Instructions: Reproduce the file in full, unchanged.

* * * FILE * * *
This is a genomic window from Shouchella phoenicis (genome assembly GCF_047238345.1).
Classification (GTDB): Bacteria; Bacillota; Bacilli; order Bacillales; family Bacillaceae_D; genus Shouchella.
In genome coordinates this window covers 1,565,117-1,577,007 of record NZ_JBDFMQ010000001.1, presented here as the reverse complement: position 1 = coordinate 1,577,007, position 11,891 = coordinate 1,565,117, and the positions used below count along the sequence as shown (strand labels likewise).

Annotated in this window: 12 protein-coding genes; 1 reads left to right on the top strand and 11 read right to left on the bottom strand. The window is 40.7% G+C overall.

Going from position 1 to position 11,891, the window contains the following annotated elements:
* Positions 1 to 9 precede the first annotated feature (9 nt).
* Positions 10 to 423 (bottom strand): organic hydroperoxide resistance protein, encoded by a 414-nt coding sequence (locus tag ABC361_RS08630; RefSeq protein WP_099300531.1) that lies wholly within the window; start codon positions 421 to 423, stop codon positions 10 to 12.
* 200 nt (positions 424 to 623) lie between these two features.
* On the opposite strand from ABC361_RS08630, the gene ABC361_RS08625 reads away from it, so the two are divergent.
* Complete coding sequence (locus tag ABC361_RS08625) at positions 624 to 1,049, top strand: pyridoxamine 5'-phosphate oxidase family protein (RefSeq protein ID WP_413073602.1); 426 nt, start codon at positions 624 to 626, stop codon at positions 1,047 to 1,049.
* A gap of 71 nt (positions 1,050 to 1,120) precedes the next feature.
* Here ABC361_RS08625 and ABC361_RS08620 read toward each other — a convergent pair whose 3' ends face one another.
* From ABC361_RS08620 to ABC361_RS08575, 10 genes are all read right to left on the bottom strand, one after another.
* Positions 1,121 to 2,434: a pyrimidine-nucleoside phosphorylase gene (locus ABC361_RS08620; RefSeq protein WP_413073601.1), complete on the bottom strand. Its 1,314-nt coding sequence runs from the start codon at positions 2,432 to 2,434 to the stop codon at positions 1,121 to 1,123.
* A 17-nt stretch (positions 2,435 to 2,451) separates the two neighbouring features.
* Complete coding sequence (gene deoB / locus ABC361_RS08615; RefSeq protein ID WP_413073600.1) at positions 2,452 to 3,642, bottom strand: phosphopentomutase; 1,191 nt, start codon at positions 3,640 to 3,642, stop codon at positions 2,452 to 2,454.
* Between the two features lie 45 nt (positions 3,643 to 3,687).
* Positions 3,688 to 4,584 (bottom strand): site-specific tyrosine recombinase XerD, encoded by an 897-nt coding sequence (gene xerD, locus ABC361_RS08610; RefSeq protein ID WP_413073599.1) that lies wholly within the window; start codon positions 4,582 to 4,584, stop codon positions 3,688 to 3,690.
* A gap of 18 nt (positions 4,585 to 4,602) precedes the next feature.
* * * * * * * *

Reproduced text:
This is a genomic window from Shouchella phoenicis (genome assembly GCF_047238345.1).
Classification (GTDB): Bacteria; Bacillota; Bacilli; order Bacillales; family Bacillaceae_D; genus Shouchella.
In genome coordinates this window covers 1,565,117-1,577,007 of record NZ_JBDFMQ010000001.1, presented here as the reverse complement: position 1 = coordinate 1,577,007, position 11,891 = coordinate 1,565,117, and the positions used below count along the sequence as shown (strand labels likewise).

Annotated in this window: 12 protein-coding genes; 1 reads left to right on the top strand and 11 read right to left on the bottom strand. The window is 40.7% G+C overall.

Going from position 1 to position 11,891, the window contains the following annotated elements:
* Positions 1 to 9 precede the first annotated feature (9 nt).
* Positions 10 to 423 (bottom strand): organic hydroperoxide resistance protein, encoded by a 414-nt coding sequence (locus tag ABC361_RS08630; RefSeq protein WP_099300531.1) that lies wholly within the window; start codon positions 421 to 423, stop codon positions 10 to 12.
* 200 nt (positions 424 to 623) lie between these two features.
* On the opposite strand from ABC361_RS08630, the gene ABC361_RS08625 reads away from it, so the two are divergent.
* Complete coding sequence (locus tag ABC361_RS08625) at positions 624 to 1,049, top strand: pyridoxamine 5'-phosphate oxidase family protein (RefSeq protein ID WP_413073602.1); 426 nt, start codon at positions 624 to 626, stop codon at positions 1,047 to 1,049.
* A gap of 71 nt (positions 1,050 to 1,120) precedes the next feature.
* Here ABC361_RS08625 and ABC361_RS08620 read toward each other — a convergent pair whose 3' ends face one another.
* From ABC361_RS08620 to ABC361_RS08575, 10 genes are all read right to left on the bottom strand, one after another.
* Positions 1,121 to 2,434: a pyrimidine-nucleoside phosphorylase gene (locus ABC361_RS08620; RefSeq protein WP_413073601.1), complete on the bottom strand. Its 1,314-nt coding sequence runs from the start codon at positions 2,432 to 2,434 to the stop codon at positions 1,121 to 1,123.
* A 17-nt stretch (positions 2,435 to 2,451) separates the two neighbouring features.
* Complete coding sequence (gene deoB / locus ABC361_RS08615; RefSeq protein ID WP_413073600.1) at positions 2,452 to 3,642, bottom strand: phosphopentomutase; 1,191 nt, start codon at positions 3,640 to 3,642, stop codon at positions 2,452 to 2,454.
* Between the two features lie 45 nt (positions 3,643 to 3,687).
* Positions 3,688 to 4,584 (bottom strand): site-specific tyrosine recombinase XerD, encoded by an 897-nt coding sequence (gene xerD, locus ABC361_RS08610; RefSeq protein ID WP_413073599.1) that lies wholly within the window; start codon positions 4,582 to 4,584, stop codon positions 3,688 to 3,690.
* A gap of 18 nt (positions 4,585 to 4,602) precedes the next feature.